BOOK REVIEW: Breaking Barriers: Working and Loving While Blind

Breaking Barriers: Working and Loving While Blind by Peter Altschul is the inspirational story of how one man, with the aide of guide dogs. Lived a successful life and navigated all the obstacles of life – including the unfamiliar territory of love.

Breaking Barriers starts off by giving us an important insight into Peters early life from being born blind through his high school graduation.  How his mother instilled into him the determination that there is not a single barrier in the world that Peter could not overcome.

Altschul did an excellent job of taking the reader into a world that many do not know about, the world of being blind.  I found his detailed documentation of entering, participating, completing, and leaving guide dog school with a guide dog informative.  Like myself most readers may never have been and probably will never have the need to attend a guide dog school.  Most people do not understand the special relationship between a guide dog and his/her master.  Nor do most people know the basic etiquette that is needed by the public when a disabled person is with their service animal.  Altschul did an excellent job, without lecturing the reader regarding the basics everyone should know about how to interact with a disabled person and his/her companion.

At first glance of the book, one might think this book is going to be the love story of how a blind man with the help of his dog, finds love.  Although this is part of the story, it is not the entire story.  Altschul shares the ups and down of being blind, living in a big city, and wanting to be a productive working member of society.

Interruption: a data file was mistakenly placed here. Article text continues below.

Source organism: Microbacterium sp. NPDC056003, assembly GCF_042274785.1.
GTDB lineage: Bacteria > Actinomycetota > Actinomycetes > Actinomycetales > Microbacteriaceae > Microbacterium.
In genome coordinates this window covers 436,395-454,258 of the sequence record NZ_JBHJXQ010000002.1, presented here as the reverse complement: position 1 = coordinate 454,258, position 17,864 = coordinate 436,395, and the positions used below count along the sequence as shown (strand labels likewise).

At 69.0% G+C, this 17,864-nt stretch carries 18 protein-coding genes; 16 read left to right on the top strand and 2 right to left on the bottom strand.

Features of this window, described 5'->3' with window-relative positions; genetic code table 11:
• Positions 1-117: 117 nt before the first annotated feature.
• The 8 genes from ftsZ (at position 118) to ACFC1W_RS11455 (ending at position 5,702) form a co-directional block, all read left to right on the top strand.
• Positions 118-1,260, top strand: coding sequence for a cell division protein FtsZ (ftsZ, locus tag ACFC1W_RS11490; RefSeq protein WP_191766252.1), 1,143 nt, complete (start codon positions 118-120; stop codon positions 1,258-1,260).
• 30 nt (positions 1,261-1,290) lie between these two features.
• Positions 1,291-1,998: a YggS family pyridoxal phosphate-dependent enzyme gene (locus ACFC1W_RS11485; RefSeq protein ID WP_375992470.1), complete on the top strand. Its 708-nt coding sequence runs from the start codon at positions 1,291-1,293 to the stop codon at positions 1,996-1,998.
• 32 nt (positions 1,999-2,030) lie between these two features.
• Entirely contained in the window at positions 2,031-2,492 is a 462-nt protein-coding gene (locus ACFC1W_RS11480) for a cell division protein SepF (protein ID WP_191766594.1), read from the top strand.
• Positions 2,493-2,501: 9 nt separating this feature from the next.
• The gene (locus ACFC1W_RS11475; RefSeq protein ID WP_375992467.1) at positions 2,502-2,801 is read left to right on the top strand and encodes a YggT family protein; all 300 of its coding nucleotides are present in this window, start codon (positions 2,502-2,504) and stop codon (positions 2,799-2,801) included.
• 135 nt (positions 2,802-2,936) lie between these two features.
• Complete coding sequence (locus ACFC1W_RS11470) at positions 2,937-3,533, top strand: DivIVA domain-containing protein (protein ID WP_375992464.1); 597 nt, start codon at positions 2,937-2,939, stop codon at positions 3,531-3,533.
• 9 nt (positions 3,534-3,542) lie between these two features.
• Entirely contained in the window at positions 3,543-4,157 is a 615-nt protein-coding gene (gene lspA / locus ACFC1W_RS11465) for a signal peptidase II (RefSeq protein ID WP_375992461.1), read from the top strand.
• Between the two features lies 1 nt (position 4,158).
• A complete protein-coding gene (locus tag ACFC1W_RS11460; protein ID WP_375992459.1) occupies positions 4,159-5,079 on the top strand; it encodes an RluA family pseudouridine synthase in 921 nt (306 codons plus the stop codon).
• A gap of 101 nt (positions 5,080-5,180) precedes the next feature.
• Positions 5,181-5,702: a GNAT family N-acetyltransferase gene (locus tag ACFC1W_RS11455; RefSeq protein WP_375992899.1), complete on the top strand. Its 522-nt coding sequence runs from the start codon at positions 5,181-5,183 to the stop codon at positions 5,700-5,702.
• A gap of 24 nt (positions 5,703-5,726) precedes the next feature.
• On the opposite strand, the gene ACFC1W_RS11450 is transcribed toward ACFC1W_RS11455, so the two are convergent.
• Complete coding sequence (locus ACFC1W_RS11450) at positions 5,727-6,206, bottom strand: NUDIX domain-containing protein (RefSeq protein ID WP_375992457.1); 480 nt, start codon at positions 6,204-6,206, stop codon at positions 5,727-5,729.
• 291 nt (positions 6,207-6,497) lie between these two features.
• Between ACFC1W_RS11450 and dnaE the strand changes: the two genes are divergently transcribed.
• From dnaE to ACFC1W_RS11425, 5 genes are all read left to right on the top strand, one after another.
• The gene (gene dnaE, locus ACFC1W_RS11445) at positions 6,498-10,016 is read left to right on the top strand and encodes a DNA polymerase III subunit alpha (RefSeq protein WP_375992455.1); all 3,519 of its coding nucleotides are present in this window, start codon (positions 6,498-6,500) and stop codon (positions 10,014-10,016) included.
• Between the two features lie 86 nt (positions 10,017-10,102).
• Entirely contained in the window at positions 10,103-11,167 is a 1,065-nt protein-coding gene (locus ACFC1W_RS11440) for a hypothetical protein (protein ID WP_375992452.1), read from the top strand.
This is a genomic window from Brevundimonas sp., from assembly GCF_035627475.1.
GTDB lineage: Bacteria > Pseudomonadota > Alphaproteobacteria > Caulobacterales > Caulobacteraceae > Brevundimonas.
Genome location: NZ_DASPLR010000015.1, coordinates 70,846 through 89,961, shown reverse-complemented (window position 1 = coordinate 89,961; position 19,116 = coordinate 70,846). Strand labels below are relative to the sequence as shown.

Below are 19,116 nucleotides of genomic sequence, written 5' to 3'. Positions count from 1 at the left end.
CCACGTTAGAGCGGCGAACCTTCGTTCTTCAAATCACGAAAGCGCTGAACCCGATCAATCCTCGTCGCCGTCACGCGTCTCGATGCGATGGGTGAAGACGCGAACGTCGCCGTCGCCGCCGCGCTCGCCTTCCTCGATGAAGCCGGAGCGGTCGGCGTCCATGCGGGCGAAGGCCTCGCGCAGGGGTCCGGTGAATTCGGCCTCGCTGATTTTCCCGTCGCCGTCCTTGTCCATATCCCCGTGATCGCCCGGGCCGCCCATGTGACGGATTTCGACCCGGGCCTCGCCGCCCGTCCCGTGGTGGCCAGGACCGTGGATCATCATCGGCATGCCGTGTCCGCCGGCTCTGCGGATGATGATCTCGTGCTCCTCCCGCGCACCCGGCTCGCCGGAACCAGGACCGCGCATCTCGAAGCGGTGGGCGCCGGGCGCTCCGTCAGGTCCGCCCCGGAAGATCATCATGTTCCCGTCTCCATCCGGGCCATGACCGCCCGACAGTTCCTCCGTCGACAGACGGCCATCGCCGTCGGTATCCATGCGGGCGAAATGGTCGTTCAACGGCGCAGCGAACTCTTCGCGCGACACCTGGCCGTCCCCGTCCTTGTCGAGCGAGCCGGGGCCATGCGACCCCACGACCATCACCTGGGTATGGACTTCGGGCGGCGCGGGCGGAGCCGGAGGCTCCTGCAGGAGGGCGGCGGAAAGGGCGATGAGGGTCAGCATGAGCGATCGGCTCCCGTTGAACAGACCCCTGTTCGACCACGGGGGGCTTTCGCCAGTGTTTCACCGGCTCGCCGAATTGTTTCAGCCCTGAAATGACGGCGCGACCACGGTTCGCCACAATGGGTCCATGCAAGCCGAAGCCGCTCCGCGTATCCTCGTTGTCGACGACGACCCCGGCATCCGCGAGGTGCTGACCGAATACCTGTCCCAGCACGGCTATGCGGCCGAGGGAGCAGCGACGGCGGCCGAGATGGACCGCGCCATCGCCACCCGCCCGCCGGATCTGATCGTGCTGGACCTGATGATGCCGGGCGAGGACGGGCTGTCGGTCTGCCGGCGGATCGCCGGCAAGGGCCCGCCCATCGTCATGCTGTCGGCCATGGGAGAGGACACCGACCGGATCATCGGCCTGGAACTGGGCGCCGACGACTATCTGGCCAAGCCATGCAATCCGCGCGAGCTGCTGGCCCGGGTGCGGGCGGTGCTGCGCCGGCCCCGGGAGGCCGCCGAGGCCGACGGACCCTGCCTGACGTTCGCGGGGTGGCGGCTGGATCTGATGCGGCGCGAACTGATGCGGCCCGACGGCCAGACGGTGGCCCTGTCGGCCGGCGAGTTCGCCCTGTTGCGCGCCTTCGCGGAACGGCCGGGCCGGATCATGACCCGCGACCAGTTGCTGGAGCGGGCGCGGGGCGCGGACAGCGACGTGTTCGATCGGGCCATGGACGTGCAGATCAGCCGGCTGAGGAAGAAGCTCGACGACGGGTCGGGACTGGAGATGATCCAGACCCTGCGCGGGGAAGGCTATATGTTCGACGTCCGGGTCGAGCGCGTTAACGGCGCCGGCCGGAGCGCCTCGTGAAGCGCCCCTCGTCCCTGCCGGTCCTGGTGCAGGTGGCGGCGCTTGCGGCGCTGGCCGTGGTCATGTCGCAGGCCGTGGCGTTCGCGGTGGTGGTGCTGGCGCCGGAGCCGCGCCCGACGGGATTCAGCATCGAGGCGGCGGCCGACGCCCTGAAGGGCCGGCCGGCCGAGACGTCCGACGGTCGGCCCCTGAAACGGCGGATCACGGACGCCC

If you are considering reading this book for a love story, Altschul does not introduce his love interest into about the last third of the book.

The book fell short in two areas:

I was unable to visualize the scene.  I was unable to see what the guide doo school lobby looked like, nor any other location in the book.  I attributed that to the fact that Altschul is completely blind.  Expecting Peter to describe something, or even use descriptive words, when he has never been able to see is like asking someone to explain what life after death is like when that person has never died and returned to life.

Although this is forgivable by most readers, the second area that fell short was more troubling.

It was difficult for this reader to connect with the characters in the book.  Granted, the characters in this book are real people.  However, I did not find myself connecting with any of them.  I did feel sadness as Peter shared the grief he and his family experienced after the passing of his stepmother and father.  Unfortunately, I did not find myself really connecting with anyone in the story and rooting for them.

Despite the book’s shortcomings, the story is still well written.  The story gives any disabled person, who often feels that love is something that they will never find because of their disabilities, there is love for everyone in this world.